FEARLESS- Ashtree dustup: No whippersnappers need apply

The root of this week's contretemps is one I've come to know well: bad communication. And because a lease is involved, its price for this week's consumer, Tim Mulholland, may be especially high.

Mulholland lives with two roommates at Ashtree Townhomes on Madison Avenue, which is managed by Management Services Corporation (MSC).

"I've been a big fan of MSC," Mulholland says in his emailed account. "This would have been my sixth year with them." Repairs have consistently been done in a "timely fashion," he notes, and MSC has "always taken care of" him as a resident.

Mulholland isn't happy, however, with the turn the relationship has taken. When one roommate announced his intention to move in with his girlfriend in June, the other two looked for a replacement and found one– they thought– in Thomas Duffy, a mutual friend from UVA.

Mulholland and his roommate signed a form to renew their lease for another year, on which they removed the departing roommate's name and added Duffy's. MSC called them all in to sign the new lease on either April 12 or 13, at which time Duffy filled out an application.
On April 14, MSC contacted Duffy to say that they needed "more information on his status at the university." That's because undergraduates aren't allowed at Ashtree Townhomes (unlike Ashtree Apartments).

Mulholland hadn't thought that would be a problem, he says, because Duffy will be a fifth-year student who lacks only a few classes to graduate in January and is working 20-plus hours a week.

Mulholland claims that Duffy responded promptly by email, "but apparently MSC never got it." MSC left a voice mail for Duffy on April 19, and he responded by forwarding a copy of the first email– which MSC claims they also didn't get. Finally, on April 25, MSC contacted all three to say that because Duffy is an undergraduate, he would not be allowed to move in.

"But then it got worse," Mulholland says: Since he and his current roommate had already signed the new lease, they would be responsible for the full rent. "I don't make nearly enough to cover the empty room," he states. "Finding a replacement (given that it has to be a graduate or professional) is going to be quite difficult."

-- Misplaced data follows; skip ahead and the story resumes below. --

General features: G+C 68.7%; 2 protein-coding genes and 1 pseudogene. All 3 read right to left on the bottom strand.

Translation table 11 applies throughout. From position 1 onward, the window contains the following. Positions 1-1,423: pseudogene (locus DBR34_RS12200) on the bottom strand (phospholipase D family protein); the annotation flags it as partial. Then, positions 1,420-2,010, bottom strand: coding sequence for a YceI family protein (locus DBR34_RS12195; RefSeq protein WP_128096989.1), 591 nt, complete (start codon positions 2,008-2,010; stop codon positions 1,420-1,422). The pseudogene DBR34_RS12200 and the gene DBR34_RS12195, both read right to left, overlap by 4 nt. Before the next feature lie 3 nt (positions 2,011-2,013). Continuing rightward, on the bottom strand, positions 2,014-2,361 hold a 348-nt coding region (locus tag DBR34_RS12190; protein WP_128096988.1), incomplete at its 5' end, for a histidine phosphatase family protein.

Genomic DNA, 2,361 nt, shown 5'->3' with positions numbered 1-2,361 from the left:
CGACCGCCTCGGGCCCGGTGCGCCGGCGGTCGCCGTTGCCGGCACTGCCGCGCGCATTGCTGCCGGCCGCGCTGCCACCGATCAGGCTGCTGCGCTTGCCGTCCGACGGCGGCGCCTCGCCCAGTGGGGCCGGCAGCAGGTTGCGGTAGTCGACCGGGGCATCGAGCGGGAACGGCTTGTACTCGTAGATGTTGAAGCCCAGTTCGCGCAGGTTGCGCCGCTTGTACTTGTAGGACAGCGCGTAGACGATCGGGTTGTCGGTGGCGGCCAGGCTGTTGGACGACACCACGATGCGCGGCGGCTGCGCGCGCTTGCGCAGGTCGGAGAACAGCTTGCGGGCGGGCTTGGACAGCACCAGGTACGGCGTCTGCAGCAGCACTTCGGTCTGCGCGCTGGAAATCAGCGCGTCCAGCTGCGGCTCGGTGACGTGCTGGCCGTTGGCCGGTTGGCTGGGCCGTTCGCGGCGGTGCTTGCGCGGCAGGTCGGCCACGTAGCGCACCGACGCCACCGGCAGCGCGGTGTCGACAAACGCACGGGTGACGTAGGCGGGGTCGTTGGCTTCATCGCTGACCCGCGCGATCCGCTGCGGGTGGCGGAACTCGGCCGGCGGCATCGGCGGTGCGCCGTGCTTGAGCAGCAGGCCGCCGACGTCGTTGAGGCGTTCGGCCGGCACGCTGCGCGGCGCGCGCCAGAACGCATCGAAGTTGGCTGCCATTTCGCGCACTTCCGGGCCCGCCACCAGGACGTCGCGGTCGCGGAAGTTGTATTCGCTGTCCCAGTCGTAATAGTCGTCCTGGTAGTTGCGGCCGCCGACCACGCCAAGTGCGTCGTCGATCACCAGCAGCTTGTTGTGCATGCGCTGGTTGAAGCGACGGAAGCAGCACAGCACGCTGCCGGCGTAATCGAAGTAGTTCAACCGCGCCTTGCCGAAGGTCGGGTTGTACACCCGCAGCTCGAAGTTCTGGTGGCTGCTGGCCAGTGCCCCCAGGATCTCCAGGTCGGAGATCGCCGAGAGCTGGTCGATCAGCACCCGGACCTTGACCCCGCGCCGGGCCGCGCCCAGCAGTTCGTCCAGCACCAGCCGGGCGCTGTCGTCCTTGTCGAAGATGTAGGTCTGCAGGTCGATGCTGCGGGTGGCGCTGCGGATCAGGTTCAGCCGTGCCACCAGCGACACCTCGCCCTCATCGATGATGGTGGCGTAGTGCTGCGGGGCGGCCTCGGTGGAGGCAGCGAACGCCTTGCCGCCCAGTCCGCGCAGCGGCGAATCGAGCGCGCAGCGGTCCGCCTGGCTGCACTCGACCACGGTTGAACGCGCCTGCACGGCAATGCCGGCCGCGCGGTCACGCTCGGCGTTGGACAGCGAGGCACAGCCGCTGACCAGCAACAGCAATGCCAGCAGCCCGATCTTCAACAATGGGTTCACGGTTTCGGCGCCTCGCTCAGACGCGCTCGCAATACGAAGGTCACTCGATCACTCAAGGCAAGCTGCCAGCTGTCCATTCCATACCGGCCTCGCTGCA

I spoke with Lauren Maloche at MSC about the no-undergraduates policy and said that I had been a 32-year-old UVA undergraduate. Would I have been barred from Ashtree?

No, she replied. "We have a contingency plan for that." Those 25 or older are "untraditional" undergraduates, and they are allowed.
Andrea Heide, regional marketing manager for MSC, stated that the policy is explained to applicants verbally, after which they're asked if they want a written copy of the criteria. But Mulholland claims this didn't happen when the three met with MSC and Duffy filled out his application. If the policy had been explained, he says, they never would have signed the new lease.

Mulholland also claims that when he asked MSC management why the policy hadn't been brought up earlier, he was told that because he was a resident, he should have remembered that undergraduates (under 25, that is) aren't allowed. I asked Heide why the policy isn't included in the lease, since that would remove the potential for miscommunications.

"We'll take that into consideration," she replied.

For their part, Mulholland et al. could have done more than just email management when they questioned Duffy's status; they could have called or gone to the office, given the potential for problems that clearly existed.

Heide says that she'd be glad to discuss the situation with Mulholland and his roommate, who hope that MSC will allow them to move to a two-bedroom apartment– which would make for at least a semi-happy ending to this sad tale of miscommunication.


Arin Bennett, whose rental woes I wrote about last week ["Keyed up," May 4], says he now knows that a key to his apartment was not checked out the day he was robbed. Bennett claims that a University Place employee, Nicholas Holden, told him it had been, but manager Susan Rooke has since shown that it wasn't.

Do you have a consumer problem or question? Email the Fearless Consumer or write her at 100 Second Street NW, Charlottesville 22902.